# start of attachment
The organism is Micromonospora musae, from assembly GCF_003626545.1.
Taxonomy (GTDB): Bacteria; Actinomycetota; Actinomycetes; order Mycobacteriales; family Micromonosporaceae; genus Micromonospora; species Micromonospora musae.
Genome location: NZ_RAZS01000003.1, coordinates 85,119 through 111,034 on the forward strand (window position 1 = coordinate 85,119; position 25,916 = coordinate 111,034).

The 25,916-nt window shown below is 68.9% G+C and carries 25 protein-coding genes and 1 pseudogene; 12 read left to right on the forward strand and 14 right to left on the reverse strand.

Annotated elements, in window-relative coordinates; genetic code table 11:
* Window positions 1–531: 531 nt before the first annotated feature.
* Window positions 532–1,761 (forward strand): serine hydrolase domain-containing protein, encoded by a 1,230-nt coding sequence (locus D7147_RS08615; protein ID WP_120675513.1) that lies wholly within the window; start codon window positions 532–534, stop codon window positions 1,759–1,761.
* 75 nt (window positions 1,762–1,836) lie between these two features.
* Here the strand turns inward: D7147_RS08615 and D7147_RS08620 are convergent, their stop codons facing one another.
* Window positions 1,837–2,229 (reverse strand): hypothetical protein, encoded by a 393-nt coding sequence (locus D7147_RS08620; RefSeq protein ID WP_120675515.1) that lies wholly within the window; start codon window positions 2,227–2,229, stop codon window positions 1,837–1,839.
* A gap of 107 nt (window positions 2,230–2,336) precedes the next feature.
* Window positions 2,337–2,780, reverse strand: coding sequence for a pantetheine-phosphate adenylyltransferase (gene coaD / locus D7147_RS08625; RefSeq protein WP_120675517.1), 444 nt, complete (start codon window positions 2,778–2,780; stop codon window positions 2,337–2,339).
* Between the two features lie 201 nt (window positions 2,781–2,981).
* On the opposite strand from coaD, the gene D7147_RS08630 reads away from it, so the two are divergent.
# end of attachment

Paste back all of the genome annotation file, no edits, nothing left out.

The organism is Micromonospora musae, from assembly GCF_003626545.1.
Taxonomy (GTDB): Bacteria; Actinomycetota; Actinomycetes; order Mycobacteriales; family Micromonosporaceae; genus Micromonospora; species Micromonospora musae.
Genome location: NZ_RAZS01000003.1, coordinates 85,119 through 111,034 on the forward strand (window position 1 = coordinate 85,119; position 25,916 = coordinate 111,034).

The 25,916-nt window shown below is 68.9% G+C and carries 25 protein-coding genes and 1 pseudogene; 12 read left to right on the forward strand and 14 right to left on the reverse strand.

Annotated elements, in window-relative coordinates; genetic code table 11:
* Window positions 1–531: 531 nt before the first annotated feature.
* Window positions 532–1,761 (forward strand): serine hydrolase domain-containing protein, encoded by a 1,230-nt coding sequence (locus D7147_RS08615; protein ID WP_120675513.1) that lies wholly within the window; start codon window positions 532–534, stop codon window positions 1,759–1,761.
* 75 nt (window positions 1,762–1,836) lie between these two features.
* Here the strand turns inward: D7147_RS08615 and D7147_RS08620 are convergent, their stop codons facing one another.
* Window positions 1,837–2,229 (reverse strand): hypothetical protein, encoded by a 393-nt coding sequence (locus D7147_RS08620; RefSeq protein ID WP_120675515.1) that lies wholly within the window; start codon window positions 2,227–2,229, stop codon window positions 1,837–1,839.
* A gap of 107 nt (window positions 2,230–2,336) precedes the next feature.
* Window positions 2,337–2,780, reverse strand: coding sequence for a pantetheine-phosphate adenylyltransferase (gene coaD / locus D7147_RS08625; RefSeq protein WP_120675517.1), 444 nt, complete (start codon window positions 2,778–2,780; stop codon window positions 2,337–2,339).
* Between the two features lie 201 nt (window positions 2,781–2,981).
* On the opposite strand from coaD, the gene D7147_RS08630 reads away from it, so the two are divergent.